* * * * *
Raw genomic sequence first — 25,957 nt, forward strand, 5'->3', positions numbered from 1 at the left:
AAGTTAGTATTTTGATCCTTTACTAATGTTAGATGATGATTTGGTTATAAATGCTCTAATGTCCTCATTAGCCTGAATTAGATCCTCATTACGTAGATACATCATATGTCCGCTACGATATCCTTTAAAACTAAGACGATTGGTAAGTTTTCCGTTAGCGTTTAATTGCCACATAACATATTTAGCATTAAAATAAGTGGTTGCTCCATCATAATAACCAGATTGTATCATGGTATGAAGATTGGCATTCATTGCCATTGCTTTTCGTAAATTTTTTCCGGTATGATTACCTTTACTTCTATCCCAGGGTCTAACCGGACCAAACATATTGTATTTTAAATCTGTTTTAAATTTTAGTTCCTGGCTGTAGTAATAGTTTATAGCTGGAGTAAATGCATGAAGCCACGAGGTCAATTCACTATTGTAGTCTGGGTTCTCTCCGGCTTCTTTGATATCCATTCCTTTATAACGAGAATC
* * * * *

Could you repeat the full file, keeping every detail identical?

Raw genomic sequence first — 25,957 nt, forward strand, 5'->3', positions numbered from 1 at the left:
AAGTTAGTATTTTGATCCTTTACTAATGTTAGATGATGATTTGGTTATAAATGCTCTAATGTCCTCATTAGCCTGAATTAGATCCTCATTACGTAGATACATCATATGTCCGCTACGATATCCTTTAAAACTAAGACGATTGGTAAGTTTTCCGTTAGCGTTTAATTGCCACATAACATATTTAGCATTAAAATAAGTGGTTGCTCCATCATAATAACCAGATTGTATCATGGTATGAAGATTGGCATTCATTGCCATTGCTTTTCGTAAATTTTTTCCGGTATGATTACCTTTACTTCTATCCCAGGGTCTAACCGGACCAAACATATTGTATTTTAAATCTGTTTTAAATTTTAGTTCCTGGCTGTAGTAATAGTTTATAGCTGGAGTAAATGCATGAAGCCACGAGGTCAATTCACTATTGTAGTCTGGGTTCTCTCCGGCTTCTTTGATATCCATTCCTTTATAACGAGAATC